Former President Donald Trump may be making headlines for his legal woes in New York, but he’s fighting on other fronts, too.
In addition to the state and local investigation in New York, Trump is facing a federal investigation into possible culpability for the Capitol riot on Jan. 6, 2021.
And Trump just saw his case run into a major hurdle.
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On Wednesday, Mike Pence’s office said that the former vice president will not appeal a judge’s order compelling him to testify in the Justice Department’s investigation.
The decision sets up a possible appearance by Pence in the coming weeks before a federal grand jury scrutinizing the former president’s attempts to relitigate the 2020 election.
Multiple Trump administration officials have testified in that investigation, but Pence would be the highest-profile witness to answer questions before a grand jury. His closed-door testimony could offer investigators a firsthand account of Trump’s state of mind in the pivotal weeks after he lost to Biden and further expose the rift in their relationship since the end of their administration.
The strain could grow as Pence approaches a likely 2024 run for the presidency and a challenge to Trump, who already is in the race for the Republican nomination.
After Pence was subpoenaed months ago by the Justice Department’s special counsel, lawyers for Trump objected on executive privilege grounds. But a federal judge in Washington last week rejected those arguments, forcing Pence to testify.
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U.S. District Judge James Boasberg did give Pence a win by accepting arguments from Pence’s lawyers that, for constitutional reasons, he could not be questioned about his actions on Jan. 6. They had argued that because Pence was serving in his capacity as president of the Senate that day, he was protected from being forced to testify under the Constitution’s “speech or debate” clause, which is intended to protect members of Congress from questioning about official legislative acts.
On Friday, Newsmax host Greta Van Susteren had asked whether he intended to appeal the ruling. At the time, Pence had yet to make a decision.
“I’ll have more to say about that in the days ahead,” Pence said. “We’re currently reviewing… We’ll have a decision in the coming days.”
Now, Pence has made up his mind.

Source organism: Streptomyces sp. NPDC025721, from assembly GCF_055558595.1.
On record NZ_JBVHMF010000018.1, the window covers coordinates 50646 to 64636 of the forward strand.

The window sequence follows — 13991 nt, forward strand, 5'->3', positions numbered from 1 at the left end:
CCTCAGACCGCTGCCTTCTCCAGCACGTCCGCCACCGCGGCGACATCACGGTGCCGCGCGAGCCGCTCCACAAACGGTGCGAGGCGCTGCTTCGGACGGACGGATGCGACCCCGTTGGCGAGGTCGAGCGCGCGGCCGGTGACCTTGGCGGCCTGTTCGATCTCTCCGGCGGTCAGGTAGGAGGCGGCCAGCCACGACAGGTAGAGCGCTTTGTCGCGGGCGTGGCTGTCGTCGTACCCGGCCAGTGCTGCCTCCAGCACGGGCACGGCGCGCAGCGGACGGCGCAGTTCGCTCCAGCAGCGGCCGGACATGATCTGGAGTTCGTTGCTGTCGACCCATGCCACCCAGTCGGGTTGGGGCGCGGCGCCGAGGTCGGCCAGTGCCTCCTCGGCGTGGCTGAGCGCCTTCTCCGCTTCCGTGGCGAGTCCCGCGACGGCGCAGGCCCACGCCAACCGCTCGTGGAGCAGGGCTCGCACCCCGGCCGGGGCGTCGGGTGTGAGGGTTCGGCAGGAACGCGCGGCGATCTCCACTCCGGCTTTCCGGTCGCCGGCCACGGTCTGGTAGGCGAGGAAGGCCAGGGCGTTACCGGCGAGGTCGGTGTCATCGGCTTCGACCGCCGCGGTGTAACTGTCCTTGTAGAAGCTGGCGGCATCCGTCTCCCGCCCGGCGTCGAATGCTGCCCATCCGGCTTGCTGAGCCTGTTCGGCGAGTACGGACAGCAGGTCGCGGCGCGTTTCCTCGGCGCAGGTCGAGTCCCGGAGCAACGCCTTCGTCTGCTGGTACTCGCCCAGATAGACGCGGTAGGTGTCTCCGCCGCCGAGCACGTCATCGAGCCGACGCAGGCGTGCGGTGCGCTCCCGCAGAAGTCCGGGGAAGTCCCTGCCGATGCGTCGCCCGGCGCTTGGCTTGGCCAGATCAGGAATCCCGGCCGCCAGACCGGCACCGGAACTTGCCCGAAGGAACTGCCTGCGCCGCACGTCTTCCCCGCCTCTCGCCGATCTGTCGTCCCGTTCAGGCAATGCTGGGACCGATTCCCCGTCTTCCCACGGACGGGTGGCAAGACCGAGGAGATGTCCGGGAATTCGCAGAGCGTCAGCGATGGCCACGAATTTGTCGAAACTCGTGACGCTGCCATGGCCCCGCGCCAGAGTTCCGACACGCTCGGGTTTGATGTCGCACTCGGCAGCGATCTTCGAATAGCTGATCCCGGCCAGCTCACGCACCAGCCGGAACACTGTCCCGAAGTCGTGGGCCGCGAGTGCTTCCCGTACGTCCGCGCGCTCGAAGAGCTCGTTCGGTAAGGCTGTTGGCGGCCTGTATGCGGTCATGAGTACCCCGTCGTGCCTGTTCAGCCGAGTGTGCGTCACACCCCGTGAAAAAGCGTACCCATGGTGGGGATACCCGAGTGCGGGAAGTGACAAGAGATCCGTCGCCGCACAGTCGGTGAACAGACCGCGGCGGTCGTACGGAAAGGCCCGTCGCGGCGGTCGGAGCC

“Having vindicated that principle of the Constitution, Vice President Pence will not appeal the judge’s ruling and will comply with the subpoena as required by law,” Pence spokesman Devin O’Malley said in a statement Wednesday.
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The Trump team could still appeal the executive privilege ruling from Boasberg.
The Jan. 6 and classified records investigations are being led by Jack Smith, a former war crimes prosecutor who was named by the Justice Department in November to serve as special counsel. It is not clear when the investigations might end or whether anyone will be charged.
Pence has spoken extensively about Trump’s pressure campaign urging him to reject Biden’s victory in the days leading up to Jan. 6, including in his book, “So Help Me God.” Pence has said that the vice president does not have the power to affect the results of a presidential election, despite Trump’s contention otherwise.
Pence has said that Trump endangered his family and everyone else who was at the Capitol that day and history will hold him “accountable.”
“For four years, we had a close working relationship. It did not end well,” Pence wrote, summing up their time in the White House.
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Trump has described the investigation as politically motivated.
After all, he was acquitted of related charges in the U.S. Senate while still serving as president, and he’s been touting the acquittal.
Trump faced an investigation from the House Select Committee on Jan. 6, and the committee referred Trump to the Justice Department for prosecution. However, Trump has taken issue with the committee’s Democrat leadership.
“The Fake charges made by the highly partisan Unselect Committee of January 6th have already been submitted, prosecuted, and tried in the form of Impeachment Hoax # 2,” Trump reportedly said on his Truth Social platform last year.
This federal investigation is not related to the other federal investigation, regarding Trump’s handling of classified records. It is also not related to the local investigation in Fulton County, Georgia.
So far, Trump has experienced mixed luck in court. He won a $122,000 judgment from Stormy Daniels to cover the legal bills from her failed defamation suit. On the other hand, he recently became the first ex-president ordered to appear in court.
The Horn editorial team and the Associated Press contributed to this article.